I’m pretty sure our Christmas wrapping paper was still sitting in the garbage can at the end of the driveway the day I saw my first Valentine’s decorations on sale at Hobby Lobby.

VALENTINE’S DAY: What is meant to be one day a year (February 14th) when one remembers and honors those whom they love, but is really a solid month of expectations tied up in ribbon including, but not limited to: chocolate, wine, roses, candlelight dinners, lingerie, and sex.

There are exceptions to every scenario I spin in my mind. Let’s start with men and how they see Valentine’s Day. Some men are hopeless romantics who spend weeks planning how they will shower their woman with love. Others don’t give Valentine’s Day a thought until the clerk at the gas station asks if they have big plans for this evening (Valentine’s evening) and suggests that they might pick up one of the Cellophane-wrapped, single, red roses tucked in with the bananas at the check-out. (Yes, that’s why those roses are there.) You can find men at every point on the spectrum between these two examples.  Many men are also facing a greater challenge in the area of purity because of the increase of suggestive ads on TV, the radio, mailings, and billboards. (A big shout out to the advertisers who market sex regardless of the products they represent … Would you stop already?!)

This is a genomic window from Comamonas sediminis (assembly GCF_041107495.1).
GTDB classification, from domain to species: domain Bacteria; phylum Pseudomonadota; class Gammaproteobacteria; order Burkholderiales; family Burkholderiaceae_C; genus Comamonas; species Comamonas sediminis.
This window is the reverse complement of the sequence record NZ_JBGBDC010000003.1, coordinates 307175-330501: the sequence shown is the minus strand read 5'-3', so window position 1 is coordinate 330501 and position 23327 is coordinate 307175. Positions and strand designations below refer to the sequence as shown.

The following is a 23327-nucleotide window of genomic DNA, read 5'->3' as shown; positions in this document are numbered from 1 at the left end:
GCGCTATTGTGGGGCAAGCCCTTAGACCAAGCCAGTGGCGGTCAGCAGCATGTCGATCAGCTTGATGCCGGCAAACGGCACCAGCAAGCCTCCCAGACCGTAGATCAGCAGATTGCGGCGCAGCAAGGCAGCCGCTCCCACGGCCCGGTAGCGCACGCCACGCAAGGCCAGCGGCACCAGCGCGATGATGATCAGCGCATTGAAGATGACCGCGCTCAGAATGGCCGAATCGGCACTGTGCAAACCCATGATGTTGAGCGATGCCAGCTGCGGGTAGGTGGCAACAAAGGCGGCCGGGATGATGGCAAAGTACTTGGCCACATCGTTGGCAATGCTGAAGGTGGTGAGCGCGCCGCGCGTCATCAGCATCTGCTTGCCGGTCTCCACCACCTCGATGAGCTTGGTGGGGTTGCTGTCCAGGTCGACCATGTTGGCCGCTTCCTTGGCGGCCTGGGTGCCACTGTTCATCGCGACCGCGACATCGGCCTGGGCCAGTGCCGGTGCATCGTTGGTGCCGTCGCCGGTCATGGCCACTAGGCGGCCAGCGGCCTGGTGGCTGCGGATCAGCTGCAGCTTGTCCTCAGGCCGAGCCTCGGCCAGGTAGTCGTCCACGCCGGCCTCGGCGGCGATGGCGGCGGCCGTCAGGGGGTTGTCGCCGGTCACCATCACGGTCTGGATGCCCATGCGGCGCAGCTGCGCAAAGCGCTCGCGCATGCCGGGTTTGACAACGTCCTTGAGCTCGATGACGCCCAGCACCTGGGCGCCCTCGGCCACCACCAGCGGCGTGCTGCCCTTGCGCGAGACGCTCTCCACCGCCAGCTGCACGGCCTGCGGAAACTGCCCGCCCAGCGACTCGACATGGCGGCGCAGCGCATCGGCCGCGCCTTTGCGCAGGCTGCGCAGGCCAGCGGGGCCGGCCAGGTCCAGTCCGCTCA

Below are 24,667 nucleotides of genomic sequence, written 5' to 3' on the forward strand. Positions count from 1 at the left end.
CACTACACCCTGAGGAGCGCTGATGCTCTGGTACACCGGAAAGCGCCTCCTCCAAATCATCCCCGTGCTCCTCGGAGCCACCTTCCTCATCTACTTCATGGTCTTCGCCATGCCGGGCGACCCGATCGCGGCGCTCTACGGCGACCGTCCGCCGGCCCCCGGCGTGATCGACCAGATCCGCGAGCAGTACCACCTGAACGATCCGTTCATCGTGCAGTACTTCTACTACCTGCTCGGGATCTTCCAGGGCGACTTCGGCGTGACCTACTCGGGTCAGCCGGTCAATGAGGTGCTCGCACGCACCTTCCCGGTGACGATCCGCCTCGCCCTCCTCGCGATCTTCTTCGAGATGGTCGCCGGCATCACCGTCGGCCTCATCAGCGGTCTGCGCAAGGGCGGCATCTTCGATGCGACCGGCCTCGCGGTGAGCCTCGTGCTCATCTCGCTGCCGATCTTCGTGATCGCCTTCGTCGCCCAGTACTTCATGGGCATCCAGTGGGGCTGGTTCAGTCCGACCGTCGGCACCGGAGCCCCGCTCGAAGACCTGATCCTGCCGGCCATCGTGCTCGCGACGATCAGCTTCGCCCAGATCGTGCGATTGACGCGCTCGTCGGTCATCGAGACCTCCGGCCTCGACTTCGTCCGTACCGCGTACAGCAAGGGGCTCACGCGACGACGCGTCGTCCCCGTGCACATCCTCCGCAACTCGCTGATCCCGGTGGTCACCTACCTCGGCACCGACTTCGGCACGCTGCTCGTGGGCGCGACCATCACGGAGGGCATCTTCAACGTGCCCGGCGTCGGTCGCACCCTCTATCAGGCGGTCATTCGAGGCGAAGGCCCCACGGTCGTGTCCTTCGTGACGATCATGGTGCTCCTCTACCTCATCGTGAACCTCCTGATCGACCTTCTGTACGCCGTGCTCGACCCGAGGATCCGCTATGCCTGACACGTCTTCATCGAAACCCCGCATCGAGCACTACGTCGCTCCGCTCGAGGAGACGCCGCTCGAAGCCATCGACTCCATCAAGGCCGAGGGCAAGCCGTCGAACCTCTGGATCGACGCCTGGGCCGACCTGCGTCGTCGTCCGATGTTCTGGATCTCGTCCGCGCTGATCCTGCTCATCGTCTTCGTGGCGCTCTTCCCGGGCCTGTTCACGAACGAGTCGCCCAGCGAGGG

Women are also multi-faceted and approach Valentine’s Day in a variety of ways. The first half of February, single women often dream of Mr. Right surprising her with the chocolate, wine, roses … you get the idea. Young married women wonder how the one their souls love will celebrate their mutual love even as she makes plans to love on her man in return. Women who have been married a long time might hope their men DO stop to get gas and happen to pick up a Cellophane-wrapped single rose.

It all sounds so romantic, but what about the pressure that comes along with the ‘love month’? What is the single or dating woman (who lives in this sexually permissive culture of ours) to do with all the Sex + Love messages that bombard us in February?

If you’re single…

It is so easy to get caught up in all the romance, love, and chocolate that you fail to remember that the sexual experiences you participate in as an unmarried person will play a significant role in the health and longevity of your future marriage, not to mention the role it plays in determining whether fidelity or infidelity mark your marriage. (Note: It doesn’t matter if the person you are sharing intimacy with will one day be your spouse or not.) If you are single and dating and you haven’t maintained purity, please know that with Christ it is never too late. Stop now and ask Him to help you change your behaviors.

As a single or dating person you may feel extra pressure to do or be something sexual. Is revealing lingerie expected? Is sex meant to be a given because if you don’t do it, someone else will?